Crocus


(Species: Crocus - Family: Iridaceae)

Crocus and its origins

First recorded in ancient Roman times, the Crocus is part of the Iris family and available in more than 80 known species.  Named after the long and filamentous stigmas, it’s name is derived from the ancient Greek word “Kroke” meaning filament.

Saffron is created from the dried stigmas of Crocus Sativus, it is used in cooking as a natural colouring and flavouring additive. 

Crocus species originate from across the globe, from central and southern Europe, to the Far East and Asia.   Most spring-flowering cultivars have been obtained from the French Crocus Vernus. 

Available in a wide variety of colours including whites, purples, oranges and yellows, the flowers are bright and vibrant and considered extremely easy to grow.  They are one of the first flowers to appear in spring and these perennials are so hardy that they effortlessly cope with late spring frosts or even snow, making their appearance through light snow if necessary.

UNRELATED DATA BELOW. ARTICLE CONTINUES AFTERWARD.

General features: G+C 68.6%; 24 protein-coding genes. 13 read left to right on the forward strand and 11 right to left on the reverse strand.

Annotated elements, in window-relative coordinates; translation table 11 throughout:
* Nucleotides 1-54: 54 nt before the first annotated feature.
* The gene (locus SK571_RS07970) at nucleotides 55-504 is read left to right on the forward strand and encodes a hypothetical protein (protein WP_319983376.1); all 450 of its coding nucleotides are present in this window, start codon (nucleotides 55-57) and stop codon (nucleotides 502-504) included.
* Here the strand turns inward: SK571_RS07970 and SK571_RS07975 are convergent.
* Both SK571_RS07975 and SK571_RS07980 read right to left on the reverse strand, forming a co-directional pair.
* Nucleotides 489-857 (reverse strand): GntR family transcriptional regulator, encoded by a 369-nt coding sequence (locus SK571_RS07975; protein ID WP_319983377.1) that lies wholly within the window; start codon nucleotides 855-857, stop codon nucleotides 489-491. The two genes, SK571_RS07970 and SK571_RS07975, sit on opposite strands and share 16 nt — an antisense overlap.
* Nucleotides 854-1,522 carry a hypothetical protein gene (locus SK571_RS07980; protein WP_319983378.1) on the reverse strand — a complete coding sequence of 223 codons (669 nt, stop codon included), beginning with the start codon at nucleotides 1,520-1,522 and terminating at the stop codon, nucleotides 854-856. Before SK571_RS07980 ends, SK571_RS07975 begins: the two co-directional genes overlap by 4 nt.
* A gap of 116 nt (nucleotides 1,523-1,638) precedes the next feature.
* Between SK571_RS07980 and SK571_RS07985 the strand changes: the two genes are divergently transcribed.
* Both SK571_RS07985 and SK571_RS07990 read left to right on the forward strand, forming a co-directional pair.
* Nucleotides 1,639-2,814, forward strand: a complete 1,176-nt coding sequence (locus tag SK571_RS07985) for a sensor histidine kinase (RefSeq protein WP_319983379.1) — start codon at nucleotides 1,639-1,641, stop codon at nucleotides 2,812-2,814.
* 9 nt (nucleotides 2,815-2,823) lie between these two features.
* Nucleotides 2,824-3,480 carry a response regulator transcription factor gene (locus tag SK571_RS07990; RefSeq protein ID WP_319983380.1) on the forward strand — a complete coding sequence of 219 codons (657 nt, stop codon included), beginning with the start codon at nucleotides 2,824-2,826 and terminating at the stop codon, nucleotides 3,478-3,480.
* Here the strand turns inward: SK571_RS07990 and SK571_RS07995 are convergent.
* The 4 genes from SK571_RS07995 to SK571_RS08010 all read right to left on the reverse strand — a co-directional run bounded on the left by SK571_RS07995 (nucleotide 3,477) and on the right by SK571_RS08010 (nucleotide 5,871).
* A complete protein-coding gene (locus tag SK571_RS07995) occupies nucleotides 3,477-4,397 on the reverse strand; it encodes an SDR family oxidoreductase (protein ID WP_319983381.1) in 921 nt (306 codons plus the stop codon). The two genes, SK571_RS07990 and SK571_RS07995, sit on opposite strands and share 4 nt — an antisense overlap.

Seasonality: Crocus in flower

The Crocus is in bloom during winter and spring with some species flowering in autumn.   The flower petals are generally linear leaves with a silver stripe running through the centre, they typically feature 3 stamen.

 

Many of the plant species commonly reach 8-10cm in height.  They are very suited to naturalizing and can be planted in grassy lands, lawns or other wild areas of the garden in order to do this, bringing colour to your lawn.

 

How to Plant:

For best results, the Crocus should be planted in autumn but the period from September to October is considered the best time.  The plant looks great in large drifts and so, a number of corms can be planted in close proximity to one another for a more dramatic and vibrant effect in the garden.

 

To ensure that they open fully when in bloom, they should be planted in a sunny position.  Given their hardy nature, Crocuses can survive in exposed areas and also in poor quality soils.  Plant a Crocus in a gritty, well-drained soil at a depth of 7-8cm and in groups of 5-6.

 

Propagation of Crocus

The crocus can seed prolifically and therefore, are relatively easy to propagate.  As the bulbs are small, seedlings can appear to be blades of grass and so, care needs to be taken not to disturb these.  Division of the bulb is also possible over time, as the main corm will produce small cormlets which can be detached and replanted when the bulb is dormant. 

 

After flowering, the leaves should be left to dry and the corms left in the ground so that they can produce seedlings.  If naturalising in the lawn, take extra care on timings when considering mowing to give these shoots a chance to grow in spring, rejuvenating the bulb.